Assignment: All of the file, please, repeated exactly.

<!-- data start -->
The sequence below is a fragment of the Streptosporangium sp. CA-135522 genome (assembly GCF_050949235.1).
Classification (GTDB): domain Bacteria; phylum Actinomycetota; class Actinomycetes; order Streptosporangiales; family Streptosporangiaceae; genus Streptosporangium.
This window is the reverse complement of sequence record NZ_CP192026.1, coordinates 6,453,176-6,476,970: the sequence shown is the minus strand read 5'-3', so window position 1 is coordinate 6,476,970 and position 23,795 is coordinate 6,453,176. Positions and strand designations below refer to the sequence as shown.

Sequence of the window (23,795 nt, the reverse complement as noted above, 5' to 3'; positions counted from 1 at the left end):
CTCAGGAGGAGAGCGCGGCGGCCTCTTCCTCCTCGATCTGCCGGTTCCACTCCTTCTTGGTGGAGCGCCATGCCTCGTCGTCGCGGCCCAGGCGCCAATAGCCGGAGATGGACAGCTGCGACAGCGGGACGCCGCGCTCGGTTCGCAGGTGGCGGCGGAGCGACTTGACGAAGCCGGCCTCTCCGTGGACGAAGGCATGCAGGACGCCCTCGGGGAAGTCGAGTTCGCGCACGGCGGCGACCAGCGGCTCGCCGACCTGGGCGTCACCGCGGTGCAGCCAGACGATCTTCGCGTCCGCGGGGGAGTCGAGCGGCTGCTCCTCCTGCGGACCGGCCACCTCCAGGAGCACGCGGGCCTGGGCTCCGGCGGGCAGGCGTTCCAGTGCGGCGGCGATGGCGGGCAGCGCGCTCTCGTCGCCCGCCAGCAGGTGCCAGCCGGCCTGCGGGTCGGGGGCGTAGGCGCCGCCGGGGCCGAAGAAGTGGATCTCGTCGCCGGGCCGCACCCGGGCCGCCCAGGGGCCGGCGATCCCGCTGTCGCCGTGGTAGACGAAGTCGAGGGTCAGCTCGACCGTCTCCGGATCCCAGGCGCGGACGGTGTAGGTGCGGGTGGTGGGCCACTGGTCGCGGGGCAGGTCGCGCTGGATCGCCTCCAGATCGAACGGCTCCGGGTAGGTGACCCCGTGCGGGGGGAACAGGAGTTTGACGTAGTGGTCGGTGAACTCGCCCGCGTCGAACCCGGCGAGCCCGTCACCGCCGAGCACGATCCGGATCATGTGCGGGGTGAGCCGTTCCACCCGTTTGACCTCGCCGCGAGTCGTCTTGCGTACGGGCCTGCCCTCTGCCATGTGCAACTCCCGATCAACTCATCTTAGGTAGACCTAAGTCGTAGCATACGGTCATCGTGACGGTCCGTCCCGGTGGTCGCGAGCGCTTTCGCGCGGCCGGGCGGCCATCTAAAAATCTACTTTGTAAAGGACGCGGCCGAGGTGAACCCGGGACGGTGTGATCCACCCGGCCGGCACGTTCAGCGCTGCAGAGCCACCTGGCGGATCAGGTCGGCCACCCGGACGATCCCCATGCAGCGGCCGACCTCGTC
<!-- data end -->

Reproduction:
The sequence below is a fragment of the Streptosporangium sp. CA-135522 genome (assembly GCF_050949235.1).
Classification (GTDB): domain Bacteria; phylum Actinomycetota; class Actinomycetes; order Streptosporangiales; family Streptosporangiaceae; genus Streptosporangium.
This window is the reverse complement of sequence record NZ_CP192026.1, coordinates 6,453,176-6,476,970: the sequence shown is the minus strand read 5'-3', so window position 1 is coordinate 6,476,970 and position 23,795 is coordinate 6,453,176. Positions and strand designations below refer to the sequence as shown.

Sequence of the window (23,795 nt, the reverse complement as noted above, 5' to 3'; positions counted from 1 at the left end):
CTCAGGAGGAGAGCGCGGCGGCCTCTTCCTCCTCGATCTGCCGGTTCCACTCCTTCTTGGTGGAGCGCCATGCCTCGTCGTCGCGGCCCAGGCGCCAATAGCCGGAGATGGACAGCTGCGACAGCGGGACGCCGCGCTCGGTTCGCAGGTGGCGGCGGAGCGACTTGACGAAGCCGGCCTCTCCGTGGACGAAGGCATGCAGGACGCCCTCGGGGAAGTCGAGTTCGCGCACGGCGGCGACCAGCGGCTCGCCGACCTGGGCGTCACCGCGGTGCAGCCAGACGATCTTCGCGTCCGCGGGGGAGTCGAGCGGCTGCTCCTCCTGCGGACCGGCCACCTCCAGGAGCACGCGGGCCTGGGCTCCGGCGGGCAGGCGTTCCAGTGCGGCGGCGATGGCGGGCAGCGCGCTCTCGTCGCCCGCCAGCAGGTGCCAGCCGGCCTGCGGGTCGGGGGCGTAGGCGCCGCCGGGGCCGAAGAAGTGGATCTCGTCGCCGGGCCGCACCCGGGCCGCCCAGGGGCCGGCGATCCCGCTGTCGCCGTGGTAGACGAAGTCGAGGGTCAGCTCGACCGTCTCCGGATCCCAGGCGCGGACGGTGTAGGTGCGGGTGGTGGGCCACTGGTCGCGGGGCAGGTCGCGCTGGATCGCCTCCAGATCGAACGGCTCCGGGTAGGTGACCCCGTGCGGGGGGAACAGGAGTTTGACGTAGTGGTCGGTGAACTCGCCCGCGTCGAACCCGGCGAGCCCGTCACCGCCGAGCACGATCCGGATCATGTGCGGGGTGAGCCGTTCCACCCGTTTGACCTCGCCGCGAGTCGTCTTGCGTACGGGCCTGCCCTCTGCCATGTGCAACTCCCGATCAACTCATCTTAGGTAGACCTAAGTCGTAGCATACGGTCATCGTGACGGTCCGTCCCGGTGGTCGCGAGCGCTTTCGCGCGGCCGGGCGGCCATCTAAAAATCTACTTTGTAAAGGACGCGGCCGAGGTGAACCCGGGACGGTGTGATCCACCCGGCCGGCACGTTCAGCGCTGCAGAGCCACCTGGCGGATCAGGTCGGCCACCCGGACGATCCCCATGCAGCGGCCGACCTCGTC